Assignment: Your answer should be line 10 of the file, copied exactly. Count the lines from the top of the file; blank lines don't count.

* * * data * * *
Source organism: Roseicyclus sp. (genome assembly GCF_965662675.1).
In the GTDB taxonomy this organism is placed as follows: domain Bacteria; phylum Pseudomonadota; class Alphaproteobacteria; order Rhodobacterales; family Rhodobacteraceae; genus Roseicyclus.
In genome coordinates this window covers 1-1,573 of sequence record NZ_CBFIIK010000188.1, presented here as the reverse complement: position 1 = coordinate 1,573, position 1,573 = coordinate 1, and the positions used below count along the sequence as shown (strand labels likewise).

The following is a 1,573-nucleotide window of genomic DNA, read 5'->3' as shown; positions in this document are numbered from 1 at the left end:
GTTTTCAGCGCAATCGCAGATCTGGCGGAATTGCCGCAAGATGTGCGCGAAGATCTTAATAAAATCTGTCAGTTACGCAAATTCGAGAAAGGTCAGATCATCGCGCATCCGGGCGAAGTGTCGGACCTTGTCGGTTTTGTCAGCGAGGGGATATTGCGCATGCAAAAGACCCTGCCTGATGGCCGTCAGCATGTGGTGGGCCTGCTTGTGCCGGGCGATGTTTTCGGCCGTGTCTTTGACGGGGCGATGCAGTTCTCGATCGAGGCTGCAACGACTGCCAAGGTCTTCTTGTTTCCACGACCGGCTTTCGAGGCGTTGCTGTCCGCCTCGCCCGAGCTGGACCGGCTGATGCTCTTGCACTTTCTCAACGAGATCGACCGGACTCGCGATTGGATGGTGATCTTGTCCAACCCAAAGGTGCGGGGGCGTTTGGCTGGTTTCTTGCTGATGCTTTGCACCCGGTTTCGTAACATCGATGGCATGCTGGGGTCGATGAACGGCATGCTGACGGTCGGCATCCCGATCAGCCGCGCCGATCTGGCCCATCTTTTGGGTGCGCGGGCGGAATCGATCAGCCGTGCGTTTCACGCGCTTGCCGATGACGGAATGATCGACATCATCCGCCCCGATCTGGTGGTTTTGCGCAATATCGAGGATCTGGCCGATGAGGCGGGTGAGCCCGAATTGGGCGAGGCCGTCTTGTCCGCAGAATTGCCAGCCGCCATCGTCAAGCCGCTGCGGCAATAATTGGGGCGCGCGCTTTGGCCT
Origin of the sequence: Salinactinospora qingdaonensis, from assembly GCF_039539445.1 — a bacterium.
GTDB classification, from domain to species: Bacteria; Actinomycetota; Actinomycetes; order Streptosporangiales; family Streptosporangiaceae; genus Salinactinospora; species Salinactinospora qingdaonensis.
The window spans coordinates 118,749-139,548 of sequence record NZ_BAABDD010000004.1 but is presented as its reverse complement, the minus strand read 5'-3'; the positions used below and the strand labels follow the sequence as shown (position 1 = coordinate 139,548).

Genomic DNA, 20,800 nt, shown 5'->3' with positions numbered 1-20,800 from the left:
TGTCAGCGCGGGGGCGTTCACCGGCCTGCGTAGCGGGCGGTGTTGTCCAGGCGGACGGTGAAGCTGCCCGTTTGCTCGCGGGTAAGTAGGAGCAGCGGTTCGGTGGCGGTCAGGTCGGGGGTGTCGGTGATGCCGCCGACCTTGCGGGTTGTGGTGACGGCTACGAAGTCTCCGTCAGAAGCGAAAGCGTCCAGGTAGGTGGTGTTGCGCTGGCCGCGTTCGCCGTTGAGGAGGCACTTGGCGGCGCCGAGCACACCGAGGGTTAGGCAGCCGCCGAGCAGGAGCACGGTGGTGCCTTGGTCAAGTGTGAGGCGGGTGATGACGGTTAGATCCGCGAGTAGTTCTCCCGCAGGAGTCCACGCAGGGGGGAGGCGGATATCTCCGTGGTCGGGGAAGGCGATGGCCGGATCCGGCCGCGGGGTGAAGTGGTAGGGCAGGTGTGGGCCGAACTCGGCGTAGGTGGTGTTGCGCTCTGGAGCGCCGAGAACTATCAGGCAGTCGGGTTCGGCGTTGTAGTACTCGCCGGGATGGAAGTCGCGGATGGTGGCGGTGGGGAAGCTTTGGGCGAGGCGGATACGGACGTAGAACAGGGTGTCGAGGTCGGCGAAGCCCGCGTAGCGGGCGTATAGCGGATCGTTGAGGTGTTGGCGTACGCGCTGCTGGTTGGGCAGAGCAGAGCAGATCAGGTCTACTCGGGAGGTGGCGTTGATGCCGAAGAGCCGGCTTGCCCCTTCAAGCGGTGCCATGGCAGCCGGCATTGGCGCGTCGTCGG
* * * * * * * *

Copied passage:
TGTCAGCGCGGGGGCGTTCACCGGCCTGCGTAGCGGGCGGTGTTGTCCAGGCGGACGGTGAAGCTGCCCGTTTGCTCGCGGGTAAGTAGGAGCAGCGGTTCGGTGGCGGTCAGGTCGGGGGTGTCGGTGATGCCGCCGACCTTGCGGGTTGTGGTGACGGCTACGAAGTCTCCGTCAGAAGCGAAAGCGTCCAGGTAGGTGGTGTTGCGCTGGCCGCGTTCGCCGTTGAGGAGGCACTTGGCGGCGCCGAGCACACCGAGGGTTAGGCAGCCGCCGAGCAGGAGCACGGTGGTGCCTTGGTCAAGTGTGAGGCGGGTGATGACGGTTAGATCCGCGAGTAGTTCTCCCGCAGGAGTCCACGCAGGGGGGAGGCGGATATCTCCGTGGTCGGGGAAGGCGATGGCCGGATCCGGCCGCGGGGTGAAGTGGTAGGGCAGGTGTGGGCCGAACTCGGCGTAGGTGGTGTTGCGCTCTGGAGCGCCGAGAACTATCAGGCAGTCGGGTTCGGCGTTGTAGTACTCGCCGGGATGGAAGTCGCGGATGGTGGCGGTGGGGAAGCTTTGGGCGAGGCGGATACGGACGTAGAACAGGGTGTCGAGGTCGGCGAAGCCCGCGTAGCGGGCGTATAGCGGATCGTTGAGGTGTTGGCGTACGCGCTGCTGGTTGGGCAGAGCAGAGCAGATCAGGTCTACTCGGGAGGTGGCGTTGATGCCGAAGAGCCGGCTTGCCCCTTCAAGCGGTGCCATGGCAGCCGGCATTGGCGCGTCGTCGG